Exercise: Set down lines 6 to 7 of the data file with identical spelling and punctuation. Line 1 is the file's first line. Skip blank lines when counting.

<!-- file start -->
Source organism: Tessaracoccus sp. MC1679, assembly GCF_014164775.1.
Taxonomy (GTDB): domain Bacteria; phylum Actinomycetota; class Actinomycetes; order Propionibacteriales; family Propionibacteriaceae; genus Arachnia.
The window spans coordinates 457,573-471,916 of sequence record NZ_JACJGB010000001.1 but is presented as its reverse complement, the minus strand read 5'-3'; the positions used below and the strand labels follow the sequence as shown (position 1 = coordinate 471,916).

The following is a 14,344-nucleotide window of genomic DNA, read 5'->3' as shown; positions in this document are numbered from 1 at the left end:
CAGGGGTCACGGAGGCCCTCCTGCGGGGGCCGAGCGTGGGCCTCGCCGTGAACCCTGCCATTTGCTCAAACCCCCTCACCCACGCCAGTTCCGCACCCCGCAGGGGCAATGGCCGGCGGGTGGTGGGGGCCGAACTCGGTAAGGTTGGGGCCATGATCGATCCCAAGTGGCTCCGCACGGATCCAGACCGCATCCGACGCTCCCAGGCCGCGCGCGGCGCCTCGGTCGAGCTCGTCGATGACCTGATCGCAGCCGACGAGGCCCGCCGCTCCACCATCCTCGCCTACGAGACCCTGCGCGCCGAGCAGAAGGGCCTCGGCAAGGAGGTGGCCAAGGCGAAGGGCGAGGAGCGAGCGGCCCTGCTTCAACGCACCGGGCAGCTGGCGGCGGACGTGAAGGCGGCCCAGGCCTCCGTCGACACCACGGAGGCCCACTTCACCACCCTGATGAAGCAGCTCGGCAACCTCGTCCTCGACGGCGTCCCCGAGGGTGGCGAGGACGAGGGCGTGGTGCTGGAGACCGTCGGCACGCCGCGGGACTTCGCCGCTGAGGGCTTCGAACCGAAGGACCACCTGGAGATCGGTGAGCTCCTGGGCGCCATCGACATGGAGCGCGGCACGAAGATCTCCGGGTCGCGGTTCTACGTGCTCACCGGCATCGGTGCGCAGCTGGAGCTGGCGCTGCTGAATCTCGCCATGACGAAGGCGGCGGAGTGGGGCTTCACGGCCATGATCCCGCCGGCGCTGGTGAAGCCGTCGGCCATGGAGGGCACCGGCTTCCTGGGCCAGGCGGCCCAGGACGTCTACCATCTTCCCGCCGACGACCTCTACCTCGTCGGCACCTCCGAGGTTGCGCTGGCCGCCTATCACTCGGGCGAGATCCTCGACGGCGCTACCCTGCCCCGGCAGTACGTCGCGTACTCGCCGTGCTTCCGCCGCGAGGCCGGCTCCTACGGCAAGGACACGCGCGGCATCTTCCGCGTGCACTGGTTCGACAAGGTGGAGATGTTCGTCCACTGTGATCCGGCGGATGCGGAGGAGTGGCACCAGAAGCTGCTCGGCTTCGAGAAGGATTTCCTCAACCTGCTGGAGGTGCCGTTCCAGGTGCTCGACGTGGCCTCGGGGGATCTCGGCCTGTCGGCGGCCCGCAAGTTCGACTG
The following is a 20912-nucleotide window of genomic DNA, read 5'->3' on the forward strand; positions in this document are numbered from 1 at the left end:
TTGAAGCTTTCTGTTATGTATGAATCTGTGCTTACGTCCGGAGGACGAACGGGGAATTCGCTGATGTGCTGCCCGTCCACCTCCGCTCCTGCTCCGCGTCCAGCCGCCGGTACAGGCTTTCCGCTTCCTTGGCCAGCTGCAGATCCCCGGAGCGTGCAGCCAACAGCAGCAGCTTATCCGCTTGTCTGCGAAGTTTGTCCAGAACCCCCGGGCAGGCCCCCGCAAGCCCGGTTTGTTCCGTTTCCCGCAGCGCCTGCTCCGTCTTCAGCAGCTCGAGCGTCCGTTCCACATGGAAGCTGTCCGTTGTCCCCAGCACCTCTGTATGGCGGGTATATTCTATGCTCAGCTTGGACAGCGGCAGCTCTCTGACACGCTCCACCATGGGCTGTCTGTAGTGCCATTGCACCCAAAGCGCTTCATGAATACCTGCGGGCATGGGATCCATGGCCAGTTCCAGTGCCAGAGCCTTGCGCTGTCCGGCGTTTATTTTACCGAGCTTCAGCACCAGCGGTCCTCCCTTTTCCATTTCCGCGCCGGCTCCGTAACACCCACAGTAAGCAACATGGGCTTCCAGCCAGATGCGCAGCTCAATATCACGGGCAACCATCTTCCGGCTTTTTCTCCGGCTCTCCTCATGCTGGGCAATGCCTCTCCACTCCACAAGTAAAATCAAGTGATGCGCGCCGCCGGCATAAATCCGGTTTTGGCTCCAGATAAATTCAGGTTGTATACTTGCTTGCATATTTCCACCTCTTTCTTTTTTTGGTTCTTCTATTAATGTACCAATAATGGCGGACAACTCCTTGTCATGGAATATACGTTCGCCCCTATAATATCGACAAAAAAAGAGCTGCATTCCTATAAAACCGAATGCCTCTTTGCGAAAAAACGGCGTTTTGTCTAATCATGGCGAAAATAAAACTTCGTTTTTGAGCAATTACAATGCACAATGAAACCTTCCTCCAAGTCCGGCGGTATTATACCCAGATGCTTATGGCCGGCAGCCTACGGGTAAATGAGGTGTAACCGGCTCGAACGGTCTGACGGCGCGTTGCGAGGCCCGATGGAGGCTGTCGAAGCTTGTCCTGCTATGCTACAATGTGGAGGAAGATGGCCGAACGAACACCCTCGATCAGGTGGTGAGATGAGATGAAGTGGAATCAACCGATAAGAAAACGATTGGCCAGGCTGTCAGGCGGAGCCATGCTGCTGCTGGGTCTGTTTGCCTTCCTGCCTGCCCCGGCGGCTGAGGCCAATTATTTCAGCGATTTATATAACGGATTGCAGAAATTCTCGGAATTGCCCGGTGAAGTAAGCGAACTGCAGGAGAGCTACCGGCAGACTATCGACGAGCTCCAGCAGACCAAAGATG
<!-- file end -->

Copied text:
The following is a 20912-nucleotide window of genomic DNA, read 5'->3' on the forward strand; positions in this document are numbered from 1 at the left end:
TTGAAGCTTTCTGTTATGTATGAATCTGTGCTTACGTCCGGAGGACGAACGGGGAATTCGCTGATGTGCTGCCCGTCCACCTCCGCTCCTGCTCCGCGTCCAGCCGCCGGTACAGGCTTTCCGCTTCCTTGGCCAGCTGCAGATCCCCGGAGCGTGCAGCCAACAGCAGCAGCTTATCCGCTTGTCTGCGAAGTTTGTCCAGAACCCCCGGGCAGGCCCCCGCAAGCCCGGTTTGTTCCGTTTCCCGCAGCGCCTGCTCCGTCTTCAGCAGCTCGAGCGTCCGTTCCACATGGAAGCTGTCCGTTGTCCCCAGCACCTCTGTATGGCGGGTATATTCTATGCTCAGCTTGGACAGCGGCAGCTCTCTGACACGCTCCACCATGGGCTGTCTGTAGTGCCATTGCACCCAAAGCGCTTCATGAATACCTGCGGGCATGGGATCCATGGCCAGTTCCAGTGCCAGAGCCTTGCGCTGTCCGGCGTTTATTTTACCGAGCTTCAGCACCAGCGGTCCTCCCTTTTCCATTTCCGCGCCGGCTCCGTAACACCCACAGTAAGCAACATGGGCTTCCAGCCAGATGCGCAGCTCAATATCACGGGCAACCATCTTCCGGCTTTTTCTCCGGCTCTCCTCATGCTGGGCAATGCCTCTCCACTCCACAAGTAAAATCAAGTGATGCGCGCCGCCGGCATAAATCCGGTTTTGGCTCCAGATAAATTCAGGTTGTATACTTGCTTGCATATTTCCACCTCTTTCTTTTTTTGGTTCTTCTATTAATGTACCAATAATGGCGGACAACTCCTTGTCATGGAATATACGTTCGCCCCTATAATATCGACAAAAAAAGAGCTGCATTCCTATAAAACCGAATGCCTCTTTGCGAAAAAACGGCGTTTTGTCTAATCATGGCGAAAATAAAACTTCGTTTTTGAGCAATTACAATGCACAATGAAACCTTCCTCCAAGTCCGGCGGTATTATACCCAGATGCTTATGGCCGGCAGCCTACGGGTAAATGAGGTGTAACCGGCTCGAACGGTCTGACGGCGCGTTGCGAGGCCCGATGGAGGCTGTCGAAGCTTGTCCTGCTATGCTACAATGTGGAGGAAGATGGCCGAACGAACACCCTCGATCAGGTGGTGAGATGAGATGAAGTGGAATCAACCGATAAGAAAACGATTGGCCAGGCTGTCAGGCGGAGCCATGCTGCTGCTGGGTCTGTTTGCCTTCCTGCCTGCCCCGGCGGCTGAGGCCAATTATTTCAGCGATTTATATAACGGATTGCAGAAATTCTCGGAATTGCCCGGTGAAGTAAGCGAACTGCAGGAGAGCTACCGGCAGACTATCGACGAGCTCCAGCAGACCAAAGATG